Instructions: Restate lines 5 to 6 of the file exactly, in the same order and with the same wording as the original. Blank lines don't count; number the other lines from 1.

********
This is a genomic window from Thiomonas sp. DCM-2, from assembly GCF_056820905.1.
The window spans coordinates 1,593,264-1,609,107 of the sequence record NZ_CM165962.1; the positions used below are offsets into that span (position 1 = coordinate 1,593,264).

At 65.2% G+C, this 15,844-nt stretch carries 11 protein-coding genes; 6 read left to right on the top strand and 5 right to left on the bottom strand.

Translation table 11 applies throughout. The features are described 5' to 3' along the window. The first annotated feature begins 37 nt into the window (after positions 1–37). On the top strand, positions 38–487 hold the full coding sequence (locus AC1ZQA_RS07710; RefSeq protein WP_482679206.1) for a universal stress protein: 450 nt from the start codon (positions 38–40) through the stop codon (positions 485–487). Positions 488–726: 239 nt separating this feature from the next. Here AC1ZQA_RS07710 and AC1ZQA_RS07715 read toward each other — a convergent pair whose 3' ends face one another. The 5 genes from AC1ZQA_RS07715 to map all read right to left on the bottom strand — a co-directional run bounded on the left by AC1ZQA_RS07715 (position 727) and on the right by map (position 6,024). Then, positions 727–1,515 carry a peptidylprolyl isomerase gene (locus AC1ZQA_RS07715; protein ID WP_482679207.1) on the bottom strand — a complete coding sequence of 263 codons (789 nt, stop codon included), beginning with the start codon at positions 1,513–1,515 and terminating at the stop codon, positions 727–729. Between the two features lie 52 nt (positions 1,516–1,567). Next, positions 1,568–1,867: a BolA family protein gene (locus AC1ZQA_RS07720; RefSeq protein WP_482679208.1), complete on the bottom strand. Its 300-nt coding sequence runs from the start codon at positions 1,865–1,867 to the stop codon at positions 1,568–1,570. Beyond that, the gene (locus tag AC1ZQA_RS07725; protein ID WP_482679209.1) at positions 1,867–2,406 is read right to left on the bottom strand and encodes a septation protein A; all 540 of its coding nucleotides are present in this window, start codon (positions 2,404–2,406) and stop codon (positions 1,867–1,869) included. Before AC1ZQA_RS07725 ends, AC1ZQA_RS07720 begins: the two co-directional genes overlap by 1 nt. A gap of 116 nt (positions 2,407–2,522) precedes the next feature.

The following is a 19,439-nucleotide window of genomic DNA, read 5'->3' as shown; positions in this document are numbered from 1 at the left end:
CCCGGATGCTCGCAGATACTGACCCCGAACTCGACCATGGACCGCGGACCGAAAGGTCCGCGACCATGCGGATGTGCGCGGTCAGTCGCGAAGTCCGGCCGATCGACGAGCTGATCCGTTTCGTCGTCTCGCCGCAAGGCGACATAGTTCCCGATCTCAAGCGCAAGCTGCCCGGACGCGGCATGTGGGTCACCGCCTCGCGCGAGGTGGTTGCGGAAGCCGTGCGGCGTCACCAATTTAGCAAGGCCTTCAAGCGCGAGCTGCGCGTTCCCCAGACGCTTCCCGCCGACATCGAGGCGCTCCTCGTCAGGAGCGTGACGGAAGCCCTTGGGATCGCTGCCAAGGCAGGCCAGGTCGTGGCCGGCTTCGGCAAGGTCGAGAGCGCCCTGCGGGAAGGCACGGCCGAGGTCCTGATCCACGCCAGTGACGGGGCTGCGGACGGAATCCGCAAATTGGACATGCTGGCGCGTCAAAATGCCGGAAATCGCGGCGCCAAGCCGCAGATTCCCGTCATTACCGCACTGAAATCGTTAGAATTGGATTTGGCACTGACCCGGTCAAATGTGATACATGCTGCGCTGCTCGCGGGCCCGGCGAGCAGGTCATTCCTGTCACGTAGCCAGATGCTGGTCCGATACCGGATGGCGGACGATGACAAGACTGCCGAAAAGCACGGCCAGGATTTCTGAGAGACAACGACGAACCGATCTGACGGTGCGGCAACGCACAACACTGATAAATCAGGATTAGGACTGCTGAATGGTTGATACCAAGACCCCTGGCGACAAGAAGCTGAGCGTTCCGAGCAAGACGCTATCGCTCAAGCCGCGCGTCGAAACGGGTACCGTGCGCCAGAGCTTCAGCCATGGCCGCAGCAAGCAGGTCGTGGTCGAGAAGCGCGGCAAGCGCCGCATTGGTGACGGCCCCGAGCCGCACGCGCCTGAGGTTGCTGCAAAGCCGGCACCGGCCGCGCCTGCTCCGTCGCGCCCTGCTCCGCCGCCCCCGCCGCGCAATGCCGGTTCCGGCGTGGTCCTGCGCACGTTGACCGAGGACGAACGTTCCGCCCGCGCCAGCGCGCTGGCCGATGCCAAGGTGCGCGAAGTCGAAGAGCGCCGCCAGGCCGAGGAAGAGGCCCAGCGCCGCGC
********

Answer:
The following is a 19,439-nucleotide window of genomic DNA, read 5'->3' as shown; positions in this document are numbered from 1 at the left end:
CCCGGATGCTCGCAGATACTGACCCCGAACTCGACCATGGACCGCGGACCGAAAGGTCCGCGACCATGCGGATGTGCGCGGTCAGTCGCGAAGTCCGGCCGATCGACGAGCTGATCCGTTTCGTCGTCTCGCCGCAAGGCGACATAGTTCCCGATCTCAAGCGCAAGCTGCCCGGACGCGGCATGTGGGTCACCGCCTCGCGCGAGGTGGTTGCGGAAGCCGTGCGGCGTCACCAATTTAGCAAGGCCTTCAAGCGCGAGCTGCGCGTTCCCCAGACGCTTCCCGCCGACATCGAGGCGCTCCTCGTCAGGAGCGTGACGGAAGCCCTTGGGATCGCTGCCAAGGCAGGCCAGGTCGTGGCCGGCTTCGGCAAGGTCGAGAGCGCCCTGCGGGAAGGCACGGCCGAGGTCCTGATCCACGCCAGTGACGGGGCTGCGGACGGAATCCGCAAATTGGACATGCTGGCGCGTCAAAATGCCGGAAATCGCGGCGCCAAGCCGCAGATTCCCGTCATTACCGCACTGAAATCGTTAGAATTGGATTTGGCACTGACCCGGTCAAATGTGATACATGCTGCGCTGCTCGCGGGCCCGGCGAGCAGGTCATTCCTGTCACGTAGCCAGATGCTGGTCCGATACCGGATGGCGGACGATGACAAGACTGCCGAAAAGCACGGCCAGGATTTCTGAGAGACAACGACGAACCGATCTGACGGTGCGGCAACGCACAACACTGATAAATCAGGATTAGGACTGCTGAATGGTTGATACCAAGACCCCTGGCGACAAGAAGCTGAGCGTTCCGAGCAAGACGCTATCGCTCAAGCCGCGCGTCGAAACGGGTACCGTGCGCCAGAGCTTCAGCCATGGCCGCAGCAAGCAGGTCGTGGTCGAGAAGCGCGGCAAGCGCCGCATTGGTGACGGCCCCGAGCCGCACGCGCCTGAGGTTGCTGCAAAGCCGGCACCGGCCGCGCCTGCTCCGTCGCGCCCTGCTCCGCCGCCCCCGCCGCGCAATGCCGGTTCCGGCGTGGTCCTGCGCACGTTGACCGAGGACGAACGTTCCGCCCGCGCCAGCGCGCTGGCCGATGCCAAGGTGCGCGAAGTCGAAGAGCGCCGCCAGGCCGAGGAAGAGGCCCAGCGCCGCGC